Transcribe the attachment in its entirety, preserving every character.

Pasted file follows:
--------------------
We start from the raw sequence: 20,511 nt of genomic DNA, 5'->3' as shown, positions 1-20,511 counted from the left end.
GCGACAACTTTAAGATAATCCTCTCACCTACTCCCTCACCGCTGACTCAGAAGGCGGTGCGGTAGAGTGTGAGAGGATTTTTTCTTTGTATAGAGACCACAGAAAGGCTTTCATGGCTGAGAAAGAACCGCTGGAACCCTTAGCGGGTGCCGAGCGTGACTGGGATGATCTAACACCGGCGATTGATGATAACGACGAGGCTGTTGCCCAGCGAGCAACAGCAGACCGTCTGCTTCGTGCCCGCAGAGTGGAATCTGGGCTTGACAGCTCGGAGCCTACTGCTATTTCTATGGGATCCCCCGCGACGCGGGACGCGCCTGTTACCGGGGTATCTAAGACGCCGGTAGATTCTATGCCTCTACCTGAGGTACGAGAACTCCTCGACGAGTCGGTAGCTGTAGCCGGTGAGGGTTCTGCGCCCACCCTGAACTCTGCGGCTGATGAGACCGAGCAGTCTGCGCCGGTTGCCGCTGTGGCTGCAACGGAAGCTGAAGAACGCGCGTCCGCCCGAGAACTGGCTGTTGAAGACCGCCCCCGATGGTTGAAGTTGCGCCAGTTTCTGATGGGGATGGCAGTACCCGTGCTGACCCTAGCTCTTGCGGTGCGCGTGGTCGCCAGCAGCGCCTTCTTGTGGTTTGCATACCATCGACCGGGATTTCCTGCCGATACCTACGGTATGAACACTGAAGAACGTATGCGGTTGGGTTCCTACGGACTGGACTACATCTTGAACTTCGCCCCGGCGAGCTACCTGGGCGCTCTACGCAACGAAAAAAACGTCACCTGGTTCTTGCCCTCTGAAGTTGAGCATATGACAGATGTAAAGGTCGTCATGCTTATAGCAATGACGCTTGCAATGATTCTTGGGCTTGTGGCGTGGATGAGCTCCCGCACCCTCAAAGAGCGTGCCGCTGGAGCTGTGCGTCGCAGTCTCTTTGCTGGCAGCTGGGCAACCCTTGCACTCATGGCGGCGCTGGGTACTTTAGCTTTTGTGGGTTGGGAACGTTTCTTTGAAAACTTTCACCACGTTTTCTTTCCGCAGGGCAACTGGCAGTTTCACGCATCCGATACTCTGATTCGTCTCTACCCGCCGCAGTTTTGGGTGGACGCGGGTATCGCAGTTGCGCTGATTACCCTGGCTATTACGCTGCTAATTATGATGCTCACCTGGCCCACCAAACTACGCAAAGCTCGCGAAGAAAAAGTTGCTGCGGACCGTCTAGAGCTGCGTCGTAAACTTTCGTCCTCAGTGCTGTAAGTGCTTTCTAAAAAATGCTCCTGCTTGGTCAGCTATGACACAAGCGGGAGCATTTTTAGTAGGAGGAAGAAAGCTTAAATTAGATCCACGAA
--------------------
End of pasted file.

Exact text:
We start from the raw sequence: 20,511 nt of genomic DNA, 5'->3' as shown, positions 1-20,511 counted from the left end.
GCGACAACTTTAAGATAATCCTCTCACCTACTCCCTCACCGCTGACTCAGAAGGCGGTGCGGTAGAGTGTGAGAGGATTTTTTCTTTGTATAGAGACCACAGAAAGGCTTTCATGGCTGAGAAAGAACCGCTGGAACCCTTAGCGGGTGCCGAGCGTGACTGGGATGATCTAACACCGGCGATTGATGATAACGACGAGGCTGTTGCCCAGCGAGCAACAGCAGACCGTCTGCTTCGTGCCCGCAGAGTGGAATCTGGGCTTGACAGCTCGGAGCCTACTGCTATTTCTATGGGATCCCCCGCGACGCGGGACGCGCCTGTTACCGGGGTATCTAAGACGCCGGTAGATTCTATGCCTCTACCTGAGGTACGAGAACTCCTCGACGAGTCGGTAGCTGTAGCCGGTGAGGGTTCTGCGCCCACCCTGAACTCTGCGGCTGATGAGACCGAGCAGTCTGCGCCGGTTGCCGCTGTGGCTGCAACGGAAGCTGAAGAACGCGCGTCCGCCCGAGAACTGGCTGTTGAAGACCGCCCCCGATGGTTGAAGTTGCGCCAGTTTCTGATGGGGATGGCAGTACCCGTGCTGACCCTAGCTCTTGCGGTGCGCGTGGTCGCCAGCAGCGCCTTCTTGTGGTTTGCATACCATCGACCGGGATTTCCTGCCGATACCTACGGTATGAACACTGAAGAACGTATGCGGTTGGGTTCCTACGGACTGGACTACATCTTGAACTTCGCCCCGGCGAGCTACCTGGGCGCTCTACGCAACGAAAAAAACGTCACCTGGTTCTTGCCCTCTGAAGTTGAGCATATGACAGATGTAAAGGTCGTCATGCTTATAGCAATGACGCTTGCAATGATTCTTGGGCTTGTGGCGTGGATGAGCTCCCGCACCCTCAAAGAGCGTGCCGCTGGAGCTGTGCGTCGCAGTCTCTTTGCTGGCAGCTGGGCAACCCTTGCACTCATGGCGGCGCTGGGTACTTTAGCTTTTGTGGGTTGGGAACGTTTCTTTGAAAACTTTCACCACGTTTTCTTTCCGCAGGGCAACTGGCAGTTTCACGCATCCGATACTCTGATTCGTCTCTACCCGCCGCAGTTTTGGGTGGACGCGGGTATCGCAGTTGCGCTGATTACCCTGGCTATTACGCTGCTAATTATGATGCTCACCTGGCCCACCAAACTACGCAAAGCTCGCGAAGAAAAAGTTGCTGCGGACCGTCTAGAGCTGCGTCGTAAACTTTCGTCCTCAGTGCTGTAAGTGCTTTCTAAAAAATGCTCCTGCTTGGTCAGCTATGACACAAGCGGGAGCATTTTTAGTAGGAGGAAGAAAGCTTAAATTAGATCCACGAA